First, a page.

6D4;502e44412e33694@3a445d752G53225c2^7e3821274a4E5d5e7d70+

A typical password, created by a user trying to come up with something "complicated, will look like this:
"E$t@c0ntRa$eñA3smVyD|fí<il"
("this password is very hard", in a foreign language, using random casing and character replacement).

Most people want passwords that they can remember, which typically means words, names, or numbers that have meaning to them. This narrows the keyspace to a more manageable subset of possible keys. That first password could take a hundred million years to crack. I'd be shocked if it took the NSA two days to crack the second.

The weakness in AES isn't the technology, but the humans who use it.

 

Aerows

(39,961 posts)
57. Rainbow tables and arrays
Mon Aug 26, 2013, 02:36 PM
Aug 2013

make things easier, but there are ways of making it a hell of a lot harder. Just one salt can make a difference. Distributing the salt throughout the pw with a pattern only known to a few can make it worse - it becomes easy to know the password, but without the correct salt, hard to break. It seems naive that Snowden and company wouldn't know this.

Xithras

(16,191 posts)
70. Yes, salting can be an effective countermeasure.
Mon Aug 26, 2013, 02:48 PM
Aug 2013

IF the user bothers to actually use it and generate a useful salt. In my experience, most don't.

Most security problems can be directly attributed to user laziness. Encryption is no different.

And even when the user is paying attention, there's always the rubber hose method.

 

Aerows

(39,961 posts)
71. We aren't talking about average users in this case, though
Mon Aug 26, 2013, 02:49 PM
Aug 2013

We are talking about people that probably gave a great deal of thought to it, considering who they work for. And then left for Russia so they can't be rubber hosed.

EOTE

(13,409 posts)
59. Most strong passwords WOULD look like that.
Mon Aug 26, 2013, 02:37 PM
Aug 2013

But let's assume he chose a 256 bit encryption key that's solely comprised of commonly used words and phrases. Well then, maybe all of the world's computers working in concert would be able to find the encryption key within a hundred or so years instead of millions.

 

Aerows

(39,961 posts)
69. Put in a key within the password
Mon Aug 26, 2013, 02:48 PM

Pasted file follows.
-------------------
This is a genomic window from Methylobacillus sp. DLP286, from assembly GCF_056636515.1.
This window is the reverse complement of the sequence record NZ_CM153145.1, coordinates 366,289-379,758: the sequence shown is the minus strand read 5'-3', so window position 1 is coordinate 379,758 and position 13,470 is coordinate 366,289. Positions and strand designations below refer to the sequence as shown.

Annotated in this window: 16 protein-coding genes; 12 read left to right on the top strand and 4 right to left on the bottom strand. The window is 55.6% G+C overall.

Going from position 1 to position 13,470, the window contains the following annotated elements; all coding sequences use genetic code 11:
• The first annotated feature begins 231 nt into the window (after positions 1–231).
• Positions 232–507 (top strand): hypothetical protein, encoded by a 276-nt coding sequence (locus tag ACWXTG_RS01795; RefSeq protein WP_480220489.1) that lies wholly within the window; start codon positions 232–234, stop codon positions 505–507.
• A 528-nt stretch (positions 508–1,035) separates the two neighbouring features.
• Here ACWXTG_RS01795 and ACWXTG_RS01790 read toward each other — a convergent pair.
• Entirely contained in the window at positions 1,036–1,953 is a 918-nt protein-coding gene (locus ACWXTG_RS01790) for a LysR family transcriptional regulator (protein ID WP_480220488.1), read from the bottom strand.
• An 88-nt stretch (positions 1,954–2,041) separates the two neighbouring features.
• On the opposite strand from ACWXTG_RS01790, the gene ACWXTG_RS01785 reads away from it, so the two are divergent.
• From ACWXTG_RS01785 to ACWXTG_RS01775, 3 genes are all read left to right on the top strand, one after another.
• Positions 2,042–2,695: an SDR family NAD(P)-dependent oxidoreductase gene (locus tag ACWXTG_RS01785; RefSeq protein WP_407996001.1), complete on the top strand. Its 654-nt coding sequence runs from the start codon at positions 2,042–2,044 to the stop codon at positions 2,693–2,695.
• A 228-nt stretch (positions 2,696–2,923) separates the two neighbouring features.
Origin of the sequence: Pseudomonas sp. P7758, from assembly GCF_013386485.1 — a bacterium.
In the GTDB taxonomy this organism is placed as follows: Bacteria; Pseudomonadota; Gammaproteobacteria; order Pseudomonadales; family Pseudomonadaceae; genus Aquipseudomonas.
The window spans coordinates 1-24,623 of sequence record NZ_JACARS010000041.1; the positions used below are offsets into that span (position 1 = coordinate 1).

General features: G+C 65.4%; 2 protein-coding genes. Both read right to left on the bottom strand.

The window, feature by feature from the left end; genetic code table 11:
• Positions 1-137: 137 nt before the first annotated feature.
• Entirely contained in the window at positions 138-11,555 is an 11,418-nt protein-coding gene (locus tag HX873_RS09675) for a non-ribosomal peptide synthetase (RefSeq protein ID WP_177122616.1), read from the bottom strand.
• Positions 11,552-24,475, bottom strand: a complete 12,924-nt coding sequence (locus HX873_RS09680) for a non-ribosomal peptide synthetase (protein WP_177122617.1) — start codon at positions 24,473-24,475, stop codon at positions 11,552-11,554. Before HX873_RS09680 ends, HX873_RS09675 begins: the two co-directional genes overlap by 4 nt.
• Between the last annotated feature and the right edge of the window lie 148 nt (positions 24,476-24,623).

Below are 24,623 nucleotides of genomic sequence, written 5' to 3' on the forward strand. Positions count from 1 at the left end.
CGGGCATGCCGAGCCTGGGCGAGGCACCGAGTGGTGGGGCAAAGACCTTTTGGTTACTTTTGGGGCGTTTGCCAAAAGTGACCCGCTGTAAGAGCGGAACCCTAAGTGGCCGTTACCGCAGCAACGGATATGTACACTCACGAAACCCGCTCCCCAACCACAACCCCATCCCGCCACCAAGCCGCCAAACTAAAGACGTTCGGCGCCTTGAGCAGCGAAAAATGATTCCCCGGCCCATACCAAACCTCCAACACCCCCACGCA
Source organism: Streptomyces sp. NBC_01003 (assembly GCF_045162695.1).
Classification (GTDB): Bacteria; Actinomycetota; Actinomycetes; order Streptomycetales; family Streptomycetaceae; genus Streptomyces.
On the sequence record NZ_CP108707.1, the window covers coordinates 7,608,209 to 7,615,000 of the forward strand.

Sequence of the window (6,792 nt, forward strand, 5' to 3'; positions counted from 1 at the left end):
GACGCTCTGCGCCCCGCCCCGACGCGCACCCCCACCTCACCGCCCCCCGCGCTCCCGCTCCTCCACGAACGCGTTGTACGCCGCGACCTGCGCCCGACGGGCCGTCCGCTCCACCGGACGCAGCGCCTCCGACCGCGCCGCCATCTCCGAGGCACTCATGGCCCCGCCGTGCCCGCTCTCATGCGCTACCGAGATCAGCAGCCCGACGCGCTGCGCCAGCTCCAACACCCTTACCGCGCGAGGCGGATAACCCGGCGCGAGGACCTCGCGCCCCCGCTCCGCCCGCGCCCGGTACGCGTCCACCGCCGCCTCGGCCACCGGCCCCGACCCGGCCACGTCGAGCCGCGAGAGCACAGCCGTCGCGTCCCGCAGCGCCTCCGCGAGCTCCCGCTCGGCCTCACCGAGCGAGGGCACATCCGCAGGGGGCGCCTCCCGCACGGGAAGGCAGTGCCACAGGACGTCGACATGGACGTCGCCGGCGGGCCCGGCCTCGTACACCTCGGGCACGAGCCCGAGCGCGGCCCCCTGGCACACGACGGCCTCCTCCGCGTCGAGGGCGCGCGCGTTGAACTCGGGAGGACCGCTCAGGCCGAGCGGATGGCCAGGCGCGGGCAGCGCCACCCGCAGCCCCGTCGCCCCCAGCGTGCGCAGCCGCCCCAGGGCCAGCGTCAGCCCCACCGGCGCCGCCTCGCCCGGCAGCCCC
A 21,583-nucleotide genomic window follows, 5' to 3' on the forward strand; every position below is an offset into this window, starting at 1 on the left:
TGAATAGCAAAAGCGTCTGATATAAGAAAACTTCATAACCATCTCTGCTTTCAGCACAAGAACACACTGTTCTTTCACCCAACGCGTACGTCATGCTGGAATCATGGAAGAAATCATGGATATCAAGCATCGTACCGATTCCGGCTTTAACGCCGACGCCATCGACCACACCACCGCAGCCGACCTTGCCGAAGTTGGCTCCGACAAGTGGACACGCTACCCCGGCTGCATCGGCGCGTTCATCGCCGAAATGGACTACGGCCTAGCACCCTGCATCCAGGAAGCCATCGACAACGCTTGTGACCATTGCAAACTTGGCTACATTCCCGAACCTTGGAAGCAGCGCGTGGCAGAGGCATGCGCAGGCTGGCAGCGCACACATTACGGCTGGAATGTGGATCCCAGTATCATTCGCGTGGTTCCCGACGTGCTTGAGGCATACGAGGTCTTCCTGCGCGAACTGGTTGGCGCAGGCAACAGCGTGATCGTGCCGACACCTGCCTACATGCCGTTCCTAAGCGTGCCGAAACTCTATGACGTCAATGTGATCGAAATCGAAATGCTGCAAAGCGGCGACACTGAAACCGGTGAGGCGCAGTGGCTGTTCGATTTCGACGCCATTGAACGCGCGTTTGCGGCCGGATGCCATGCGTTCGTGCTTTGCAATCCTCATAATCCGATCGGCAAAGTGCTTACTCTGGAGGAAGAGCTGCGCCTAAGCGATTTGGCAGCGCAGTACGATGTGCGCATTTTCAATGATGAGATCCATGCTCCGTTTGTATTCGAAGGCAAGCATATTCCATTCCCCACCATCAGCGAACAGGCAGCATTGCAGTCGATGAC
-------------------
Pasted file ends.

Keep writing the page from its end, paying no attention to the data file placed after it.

Aug 2013

in that you distribute, say, a number within a few characters of the password on an ultra-long. You not only have to know the password, you have a salt, too. That's about as easy to remember as tying your shoes if it is something like a birthday distributed, say, over every 3 characters of a bunch of easy words to remember to separate them.

Johnny1Likes2granny3smith4apples5to6go7with8his9pancakes

Hard to remember? Not really. Hard to brute-force? Incredibly.

Recursion

(56,582 posts)
161. Except often the passcode you type in just unlocks the actual key
Mon Aug 26, 2013, 11:37 PM
Aug 2013

with no indication of success or failure except whether or not the final decryption makes sense. So you're (conceivably) shrinking the keyspace at the cost of greatly increasing the time per trial.

Though this gets somewhat into the weeds of what particular system he's using.

 

Aerows

(39,961 posts)
167. In the weeds
Tue Aug 27, 2013, 11:13 AM
Aug 2013

but really what is the reality of what strong encryption is about. You can decrypt, and still have gibberish because there are layers of encryption. It's like the old Russian eggs with an egg holding a smaller egg, holding yet another smaller egg until you get to the real thing.

And it's not really in the weeds. It's causing more time to be used to decrypt. Reverse engineering to rebuild data blocks would be so ugly that it is more time consuming than pure decrypting, but then decrypting becomes worse than just finding the person, beating the hell out of them and getting the keys.

It's truly no surprise why Snowden fled and why they want to get their hands on him personally.

Recursion

(56,582 posts)
6. If it's a big enough keyspace, he's right
Mon Aug 26, 2013, 12:59 PM
Aug 2013

With a good block cypher and a long enough key we're talking "more combinations than there are atoms in the universe" kind of stuff.

riqster

(13,986 posts)
15. But one does not have to try an infinite number of combinations
Mon Aug 26, 2013, 01:05 PM
Aug 2013

Indeed, the chances of getting anywhere near the theoretical maximum before cracking the cipher are remote.

The theory says it'll take forever. But redo life is different.

Recursion

(56,582 posts)
18. Model it as a Bernoulli process
Mon Aug 26, 2013, 01:16 PM
Aug 2013

At 1,000,000 attempts per second, each having 2^-256 p of success, my cocktail napkin calculation tells me E(t) for hitting the correct key is several trillion years.

 

Aerows

(39,961 posts)
26. I believe he is thinking intelligent algorithms
Mon Aug 26, 2013, 01:47 PM
Aug 2013

and rainbow tables. Even with those you are looking at 100 years.

EOTE

(13,409 posts)
34. Sure, you could even hit it on the first try.
Mon Aug 26, 2013, 02:00 PM
Aug 2013

Your chances are a good deal better of winning Powerball a good 30 or so times in a row, but it could happen.

hueymahl

(2,601 posts)
38. I appreciate your input on this
Mon Aug 26, 2013, 02:07 PM
Aug 2013

It's hard for most folks (myself included), to comprehend numbers this large. One of the reasons lotteries make so much money, but I digress.

Your examples are spot on. Thanks.

EOTE

(13,409 posts)
83. Sure thing, any time.
Mon Aug 26, 2013, 03:15 PM
Aug 2013